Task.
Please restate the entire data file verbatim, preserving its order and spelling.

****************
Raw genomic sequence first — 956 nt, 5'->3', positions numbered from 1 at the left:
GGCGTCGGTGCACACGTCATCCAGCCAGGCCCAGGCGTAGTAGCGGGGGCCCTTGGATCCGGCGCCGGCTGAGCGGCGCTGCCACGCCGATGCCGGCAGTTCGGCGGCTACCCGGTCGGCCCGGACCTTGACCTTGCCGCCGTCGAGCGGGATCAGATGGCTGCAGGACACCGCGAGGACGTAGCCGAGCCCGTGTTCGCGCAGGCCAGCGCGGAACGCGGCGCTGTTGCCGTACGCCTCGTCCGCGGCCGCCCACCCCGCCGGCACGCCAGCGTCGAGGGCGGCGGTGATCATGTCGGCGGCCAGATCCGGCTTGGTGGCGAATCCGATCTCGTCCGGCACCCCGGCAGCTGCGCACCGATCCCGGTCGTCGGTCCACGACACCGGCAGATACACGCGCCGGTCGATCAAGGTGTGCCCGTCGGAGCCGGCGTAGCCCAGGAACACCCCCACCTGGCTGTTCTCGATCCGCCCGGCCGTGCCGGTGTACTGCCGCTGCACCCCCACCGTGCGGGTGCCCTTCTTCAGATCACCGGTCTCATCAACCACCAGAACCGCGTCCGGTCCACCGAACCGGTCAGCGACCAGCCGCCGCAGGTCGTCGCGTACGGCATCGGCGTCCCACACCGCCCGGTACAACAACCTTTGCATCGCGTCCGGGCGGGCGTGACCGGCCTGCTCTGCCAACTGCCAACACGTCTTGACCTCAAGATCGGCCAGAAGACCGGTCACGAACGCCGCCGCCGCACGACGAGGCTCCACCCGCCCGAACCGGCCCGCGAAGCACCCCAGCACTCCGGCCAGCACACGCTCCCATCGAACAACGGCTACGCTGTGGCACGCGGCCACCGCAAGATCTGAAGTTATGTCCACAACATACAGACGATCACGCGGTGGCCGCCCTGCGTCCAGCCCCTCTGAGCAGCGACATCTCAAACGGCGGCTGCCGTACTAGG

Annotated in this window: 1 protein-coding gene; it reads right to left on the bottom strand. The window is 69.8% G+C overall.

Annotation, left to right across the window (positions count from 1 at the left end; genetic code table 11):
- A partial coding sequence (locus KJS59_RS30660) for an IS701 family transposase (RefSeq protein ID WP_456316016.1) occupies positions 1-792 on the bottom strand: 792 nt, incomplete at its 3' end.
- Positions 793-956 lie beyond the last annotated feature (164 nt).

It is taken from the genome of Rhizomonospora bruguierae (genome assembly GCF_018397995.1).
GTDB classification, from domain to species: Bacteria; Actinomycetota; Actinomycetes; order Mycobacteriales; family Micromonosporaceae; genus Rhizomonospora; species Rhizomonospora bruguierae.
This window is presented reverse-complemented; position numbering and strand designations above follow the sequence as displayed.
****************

Raw genomic sequence first — 956 nt, 5'->3', positions numbered from 1 at the left:
GGCGTCGGTGCACACGTCATCCAGCCAGGCCCAGGCGTAGTAGCGGGGGCCCTTGGATCCGGCGCCGGCTGAGCGGCGCTGCCACGCCGATGCCGGCAGTTCGGCGGCTACCCGGTCGGCCCGGACCTTGACCTTGCCGCCGTCGAGCGGGATCAGATGGCTGCAGGACACCGCGAGGACGTAGCCGAGCCCGTGTTCGCGCAGGCCAGCGCGGAACGCGGCGCTGTTGCCGTACGCCTCGTCCGCGGCCGCCCACCCCGCCGGCACGCCAGCGTCGAGGGCGGCGGTGATCATGTCGGCGGCCAGATCCGGCTTGGTGGCGAATCCGATCTCGTCCGGCACCCCGGCAGCTGCGCACCGATCCCGGTCGTCGGTCCACGACACCGGCAGATACACGCGCCGGTCGATCAAGGTGTGCCCGTCGGAGCCGGCGTAGCCCAGGAACACCCCCACCTGGCTGTTCTCGATCCGCCCGGCCGTGCCGGTGTACTGCCGCTGCACCCCCACCGTGCGGGTGCCCTTCTTCAGATCACCGGTCTCATCAACCACCAGAACCGCGTCCGGTCCACCGAACCGGTCAGCGACCAGCCGCCGCAGGTCGTCGCGTACGGCATCGGCGTCCCACACCGCCCGGTACAACAACCTTTGCATCGCGTCCGGGCGGGCGTGACCGGCCTGCTCTGCCAACTGCCAACACGTCTTGACCTCAAGATCGGCCAGAAGACCGGTCACGAACGCCGCCGCCGCACGACGAGGCTCCACCCGCCCGAACCGGCCCGCGAAGCACCCCAGCACTCCGGCCAGCACACGCTCCCATCGAACAACGGCTACGCTGTGGCACGCGGCCACCGCAAGATCTGAAGTTATGTCCACAACATACAGACGATCACGCGGTGGCCGCCCTGCGTCCAGCCCCTCTGAGCAGCGACATCTCAAACGGCGGCTGCCGTACTAGG

Annotated in this window: 1 protein-coding gene; it reads right to left on the bottom strand. The window is 69.8% G+C overall.

Annotation, left to right across the window (positions count from 1 at the left end; genetic code table 11):
- A partial coding sequence (locus KJS59_RS30660) for an IS701 family transposase (RefSeq protein ID WP_456316016.1) occupies positions 1-792 on the bottom strand: 792 nt, incomplete at its 3' end.
- Positions 793-956 lie beyond the last annotated feature (164 nt).

It is taken from the genome of Rhizomonospora bruguierae (genome assembly GCF_018397995.1).
GTDB classification, from domain to species: Bacteria; Actinomycetota; Actinomycetes; order Mycobacteriales; family Micromonosporaceae; genus Rhizomonospora; species Rhizomonospora bruguierae.
This window is presented reverse-complemented; position numbering and strand designations above follow the sequence as displayed.